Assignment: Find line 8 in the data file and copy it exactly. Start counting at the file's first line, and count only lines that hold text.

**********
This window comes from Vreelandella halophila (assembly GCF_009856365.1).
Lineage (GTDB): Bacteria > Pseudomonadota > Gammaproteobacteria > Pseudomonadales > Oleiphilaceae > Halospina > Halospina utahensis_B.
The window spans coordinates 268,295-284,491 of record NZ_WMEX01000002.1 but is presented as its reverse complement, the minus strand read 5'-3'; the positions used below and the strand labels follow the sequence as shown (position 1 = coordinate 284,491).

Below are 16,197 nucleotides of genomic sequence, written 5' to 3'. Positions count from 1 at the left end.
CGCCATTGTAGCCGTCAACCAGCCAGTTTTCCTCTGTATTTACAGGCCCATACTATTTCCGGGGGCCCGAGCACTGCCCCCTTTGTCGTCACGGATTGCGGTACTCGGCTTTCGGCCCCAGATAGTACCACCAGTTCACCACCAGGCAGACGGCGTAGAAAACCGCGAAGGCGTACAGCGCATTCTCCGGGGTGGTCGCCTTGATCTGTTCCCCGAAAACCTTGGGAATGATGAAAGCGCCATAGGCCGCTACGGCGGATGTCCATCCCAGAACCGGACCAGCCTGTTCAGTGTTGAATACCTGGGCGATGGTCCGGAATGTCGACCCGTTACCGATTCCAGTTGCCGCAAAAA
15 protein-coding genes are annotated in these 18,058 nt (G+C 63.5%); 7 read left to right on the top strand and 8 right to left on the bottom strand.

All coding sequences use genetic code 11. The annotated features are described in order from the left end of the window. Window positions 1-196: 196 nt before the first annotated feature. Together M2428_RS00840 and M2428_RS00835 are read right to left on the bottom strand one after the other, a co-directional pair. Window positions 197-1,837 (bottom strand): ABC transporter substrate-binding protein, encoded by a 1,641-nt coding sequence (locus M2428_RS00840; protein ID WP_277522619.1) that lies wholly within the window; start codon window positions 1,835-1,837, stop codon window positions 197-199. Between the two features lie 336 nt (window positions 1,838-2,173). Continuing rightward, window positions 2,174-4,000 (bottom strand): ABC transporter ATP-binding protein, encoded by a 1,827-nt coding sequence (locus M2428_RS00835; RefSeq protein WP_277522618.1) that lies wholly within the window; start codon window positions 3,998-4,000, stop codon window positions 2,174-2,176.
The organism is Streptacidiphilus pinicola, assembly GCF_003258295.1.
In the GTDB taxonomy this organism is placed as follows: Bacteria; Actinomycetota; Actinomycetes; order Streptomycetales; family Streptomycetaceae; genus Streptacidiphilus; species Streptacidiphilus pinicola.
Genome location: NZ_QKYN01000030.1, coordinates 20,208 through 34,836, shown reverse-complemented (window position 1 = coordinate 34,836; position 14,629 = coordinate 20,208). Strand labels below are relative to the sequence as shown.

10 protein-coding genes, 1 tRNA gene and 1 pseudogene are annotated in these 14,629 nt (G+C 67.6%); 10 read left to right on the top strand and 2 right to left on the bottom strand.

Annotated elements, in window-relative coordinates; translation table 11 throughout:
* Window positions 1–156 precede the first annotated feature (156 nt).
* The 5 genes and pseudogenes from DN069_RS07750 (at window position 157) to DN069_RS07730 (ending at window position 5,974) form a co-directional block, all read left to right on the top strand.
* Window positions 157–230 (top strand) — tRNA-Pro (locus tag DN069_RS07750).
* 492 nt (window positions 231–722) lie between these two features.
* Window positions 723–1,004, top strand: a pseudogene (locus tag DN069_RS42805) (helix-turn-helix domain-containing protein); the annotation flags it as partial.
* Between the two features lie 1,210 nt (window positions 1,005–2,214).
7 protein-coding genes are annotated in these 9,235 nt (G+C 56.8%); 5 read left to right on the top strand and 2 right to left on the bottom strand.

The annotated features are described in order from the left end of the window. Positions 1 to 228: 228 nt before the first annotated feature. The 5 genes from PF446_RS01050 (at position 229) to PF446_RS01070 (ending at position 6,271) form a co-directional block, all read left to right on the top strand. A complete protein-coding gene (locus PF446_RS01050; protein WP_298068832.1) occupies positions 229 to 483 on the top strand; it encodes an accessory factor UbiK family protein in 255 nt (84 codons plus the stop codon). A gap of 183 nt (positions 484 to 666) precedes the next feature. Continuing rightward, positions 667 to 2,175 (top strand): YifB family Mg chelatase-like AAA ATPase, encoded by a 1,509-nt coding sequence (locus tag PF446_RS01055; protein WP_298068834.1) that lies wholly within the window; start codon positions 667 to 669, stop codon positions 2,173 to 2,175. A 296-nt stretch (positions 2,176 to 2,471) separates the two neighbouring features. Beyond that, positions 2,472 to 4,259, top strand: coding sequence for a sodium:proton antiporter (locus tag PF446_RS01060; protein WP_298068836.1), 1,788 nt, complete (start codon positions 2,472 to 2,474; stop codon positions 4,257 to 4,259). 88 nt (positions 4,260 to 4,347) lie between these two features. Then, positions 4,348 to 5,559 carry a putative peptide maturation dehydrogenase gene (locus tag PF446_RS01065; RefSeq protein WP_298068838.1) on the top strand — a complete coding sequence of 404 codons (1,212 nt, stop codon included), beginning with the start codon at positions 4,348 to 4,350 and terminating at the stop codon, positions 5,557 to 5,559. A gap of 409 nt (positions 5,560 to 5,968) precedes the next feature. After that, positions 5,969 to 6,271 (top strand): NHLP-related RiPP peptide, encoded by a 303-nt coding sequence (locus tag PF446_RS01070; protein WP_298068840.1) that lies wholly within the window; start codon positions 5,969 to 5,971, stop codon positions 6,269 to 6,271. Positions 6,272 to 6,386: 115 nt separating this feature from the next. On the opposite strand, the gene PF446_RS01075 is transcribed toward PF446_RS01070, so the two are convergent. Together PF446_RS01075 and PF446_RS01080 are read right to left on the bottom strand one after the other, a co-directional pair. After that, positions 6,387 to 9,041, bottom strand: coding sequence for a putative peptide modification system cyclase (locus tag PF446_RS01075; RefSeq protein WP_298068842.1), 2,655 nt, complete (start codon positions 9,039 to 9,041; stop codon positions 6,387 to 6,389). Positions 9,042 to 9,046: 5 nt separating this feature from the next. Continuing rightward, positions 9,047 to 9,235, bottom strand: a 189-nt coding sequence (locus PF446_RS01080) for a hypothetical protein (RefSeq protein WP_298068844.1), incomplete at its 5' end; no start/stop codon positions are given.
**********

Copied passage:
The organism is Streptacidiphilus pinicola, assembly GCF_003258295.1.